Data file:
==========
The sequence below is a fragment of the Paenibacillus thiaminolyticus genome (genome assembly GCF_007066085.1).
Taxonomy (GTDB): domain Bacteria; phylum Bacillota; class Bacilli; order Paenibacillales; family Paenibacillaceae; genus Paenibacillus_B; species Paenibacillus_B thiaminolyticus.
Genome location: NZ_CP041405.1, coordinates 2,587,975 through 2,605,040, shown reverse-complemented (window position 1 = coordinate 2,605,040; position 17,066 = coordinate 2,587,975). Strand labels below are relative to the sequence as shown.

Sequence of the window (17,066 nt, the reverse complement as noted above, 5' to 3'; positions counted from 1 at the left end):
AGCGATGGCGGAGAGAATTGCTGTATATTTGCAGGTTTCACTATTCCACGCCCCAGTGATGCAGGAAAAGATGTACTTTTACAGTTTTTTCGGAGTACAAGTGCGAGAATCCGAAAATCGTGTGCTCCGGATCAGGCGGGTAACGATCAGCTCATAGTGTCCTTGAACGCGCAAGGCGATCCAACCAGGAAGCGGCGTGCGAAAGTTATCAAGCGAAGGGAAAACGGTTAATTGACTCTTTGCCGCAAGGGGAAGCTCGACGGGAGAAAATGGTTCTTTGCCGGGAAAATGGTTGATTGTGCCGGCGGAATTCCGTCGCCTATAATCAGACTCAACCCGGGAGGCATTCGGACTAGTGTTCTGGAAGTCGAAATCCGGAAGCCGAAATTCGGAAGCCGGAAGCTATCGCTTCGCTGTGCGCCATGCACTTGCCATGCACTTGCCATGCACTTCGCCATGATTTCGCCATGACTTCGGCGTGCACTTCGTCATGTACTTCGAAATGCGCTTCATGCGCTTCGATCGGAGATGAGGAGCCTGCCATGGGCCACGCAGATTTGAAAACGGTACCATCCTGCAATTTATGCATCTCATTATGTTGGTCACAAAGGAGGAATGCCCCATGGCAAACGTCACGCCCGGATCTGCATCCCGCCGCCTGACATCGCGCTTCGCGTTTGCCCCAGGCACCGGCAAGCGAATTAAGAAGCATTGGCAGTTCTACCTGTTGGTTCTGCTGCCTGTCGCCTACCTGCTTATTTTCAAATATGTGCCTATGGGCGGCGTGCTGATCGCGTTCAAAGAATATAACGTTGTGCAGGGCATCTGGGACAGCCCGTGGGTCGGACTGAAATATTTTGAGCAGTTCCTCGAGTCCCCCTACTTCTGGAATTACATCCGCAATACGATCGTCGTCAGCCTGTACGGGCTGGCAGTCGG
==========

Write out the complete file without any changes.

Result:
The sequence below is a fragment of the Paenibacillus thiaminolyticus genome (genome assembly GCF_007066085.1).
Taxonomy (GTDB): domain Bacteria; phylum Bacillota; class Bacilli; order Paenibacillales; family Paenibacillaceae; genus Paenibacillus_B; species Paenibacillus_B thiaminolyticus.
Genome location: NZ_CP041405.1, coordinates 2,587,975 through 2,605,040, shown reverse-complemented (window position 1 = coordinate 2,605,040; position 17,066 = coordinate 2,587,975). Strand labels below are relative to the sequence as shown.

Sequence of the window (17,066 nt, the reverse complement as noted above, 5' to 3'; positions counted from 1 at the left end):
AGCGATGGCGGAGAGAATTGCTGTATATTTGCAGGTTTCACTATTCCACGCCCCAGTGATGCAGGAAAAGATGTACTTTTACAGTTTTTTCGGAGTACAAGTGCGAGAATCCGAAAATCGTGTGCTCCGGATCAGGCGGGTAACGATCAGCTCATAGTGTCCTTGAACGCGCAAGGCGATCCAACCAGGAAGCGGCGTGCGAAAGTTATCAAGCGAAGGGAAAACGGTTAATTGACTCTTTGCCGCAAGGGGAAGCTCGACGGGAGAAAATGGTTCTTTGCCGGGAAAATGGTTGATTGTGCCGGCGGAATTCCGTCGCCTATAATCAGACTCAACCCGGGAGGCATTCGGACTAGTGTTCTGGAAGTCGAAATCCGGAAGCCGAAATTCGGAAGCCGGAAGCTATCGCTTCGCTGTGCGCCATGCACTTGCCATGCACTTGCCATGCACTTCGCCATGATTTCGCCATGACTTCGGCGTGCACTTCGTCATGTACTTCGAAATGCGCTTCATGCGCTTCGATCGGAGATGAGGAGCCTGCCATGGGCCACGCAGATTTGAAAACGGTACCATCCTGCAATTTATGCATCTCATTATGTTGGTCACAAAGGAGGAATGCCCCATGGCAAACGTCACGCCCGGATCTGCATCCCGCCGCCTGACATCGCGCTTCGCGTTTGCCCCAGGCACCGGCAAGCGAATTAAGAAGCATTGGCAGTTCTACCTGTTGGTTCTGCTGCCTGTCGCCTACCTGCTTATTTTCAAATATGTGCCTATGGGCGGCGTGCTGATCGCGTTCAAAGAATATAACGTTGTGCAGGGCATCTGGGACAGCCCGTGGGTCGGACTGAAATATTTTGAGCAGTTCCTCGAGTCCCCCTACTTCTGGAATTACATCCGCAATACGATCGTCGTCAGCCTGTACGGGCTGGCAGTCGG